Google Chrome is the undisputed reigning champion of the internet browser market.
In the first eight months of 2018 Google Chrome had a staggering 62.79 per cent chunk of the internet browser market, according to NetMarketShare.
Its nearest rival, the ageing Internet Explorer, had a 11.76 per cent share with Firefox behind on 10.23 per cent.
Microsoft’s newer browser Edge, which is bundled in with Windows 10, had just a 4.37 per cent slice of the internet browser market.
Chrome is by far and anyway the most popular browser in the world, but some users may be tempted to switch after a rival launched a big new feature.
This week Mozilla announced that its Firefox browser will be getting a major privacy shake-up.
Firefox will start blocking all user tracking by default, which will affect cookies that hide in the background and follow your clicks.
This means that users will be protected from passing on, without realising, information on their internet behaviour to third-parties.
In a blog post, Mozilla’s head of product strategy Nick Nguyen said: “In the physical world, users wouldn’t expect hundreds of vendors to follow them from store to store, spying on the products they look at or purchase.
“Users have the same expectations of privacy on the web, and yet in reality, they are tracked wherever they go.
“Most web browsers fail to help users get the level of privacy they expect and deserve.
“In order to help give users the private web browsing experience they expect and deserve, Firefox will strip cookies and block storage access from third-party tracking content.
“We’ve already made this available for our Firefox Nightly users to try out, and will be running a shield study to test the experience with some of our beta users in September.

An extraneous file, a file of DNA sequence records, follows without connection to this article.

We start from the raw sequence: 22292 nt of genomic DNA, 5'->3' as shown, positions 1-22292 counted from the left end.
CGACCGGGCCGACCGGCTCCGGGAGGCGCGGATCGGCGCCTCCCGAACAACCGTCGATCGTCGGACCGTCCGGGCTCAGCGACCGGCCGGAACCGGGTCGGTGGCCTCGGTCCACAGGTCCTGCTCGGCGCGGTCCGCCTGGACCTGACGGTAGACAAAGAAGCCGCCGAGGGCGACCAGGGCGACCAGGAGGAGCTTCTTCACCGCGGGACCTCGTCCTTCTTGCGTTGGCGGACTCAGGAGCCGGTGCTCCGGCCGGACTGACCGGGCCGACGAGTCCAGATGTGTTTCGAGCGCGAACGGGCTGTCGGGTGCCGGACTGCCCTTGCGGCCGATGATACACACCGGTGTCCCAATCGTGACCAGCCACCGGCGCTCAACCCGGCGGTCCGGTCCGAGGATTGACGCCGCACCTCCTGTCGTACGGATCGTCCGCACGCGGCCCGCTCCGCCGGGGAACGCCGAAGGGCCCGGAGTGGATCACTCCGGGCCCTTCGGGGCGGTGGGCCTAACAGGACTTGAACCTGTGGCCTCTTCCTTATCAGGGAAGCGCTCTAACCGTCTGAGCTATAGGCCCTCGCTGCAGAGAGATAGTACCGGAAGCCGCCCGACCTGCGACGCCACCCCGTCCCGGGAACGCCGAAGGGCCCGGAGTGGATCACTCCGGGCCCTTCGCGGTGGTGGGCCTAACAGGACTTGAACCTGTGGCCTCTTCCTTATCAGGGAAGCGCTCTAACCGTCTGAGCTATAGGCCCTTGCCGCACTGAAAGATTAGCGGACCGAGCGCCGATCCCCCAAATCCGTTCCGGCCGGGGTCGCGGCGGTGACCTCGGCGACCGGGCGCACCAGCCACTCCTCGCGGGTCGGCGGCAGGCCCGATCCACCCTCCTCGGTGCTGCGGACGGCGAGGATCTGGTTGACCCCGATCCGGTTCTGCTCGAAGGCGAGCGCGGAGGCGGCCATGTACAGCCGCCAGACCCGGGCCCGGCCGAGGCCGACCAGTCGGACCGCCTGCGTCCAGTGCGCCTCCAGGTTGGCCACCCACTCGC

“We aim to bring this protection to all users in Firefox 65, and will continue to refine our approach to provide the strongest possible protection while preserving a smooth user experience.”
Mozilla said that this will also bring about browser performance improvements.
The Firefox makers citied a Ghostery study which said 55.4 per cent of the time required to load a website on average is spent on third party trackers.
It remains to be seen whether the new Firefox feature will see an uptick in its user base.
However, VentureBeat’s Emil Protalinski in an opinion piece said the news was a “game-changer” and something Google will have a “hard time matching”.
In a post online, he said: “Removing cross-site tracking, is the real game-changer.
“This is what I mean when I say Firefox is hitting Chrome in the ads. I’m not talking about straight-up blocking ads.
“Sure, Chrome has started blocking some ads by default, but its implementation is by no means a full-blown ad blocker.
“Mozilla’s declaration of war on trackers also isn’t going to block ads directly.
“But it is going to significantly hinder how advertisers can target users. Blocking cross-site tracking by default is a massive win for users.
“Chrome can’t respond to Firefox with the same functionality without some serious soul-searching.
“Google’s parent company Alphabet derives most of its revenue from ads, and cross-site tracking is critical to thousands of advertisers.”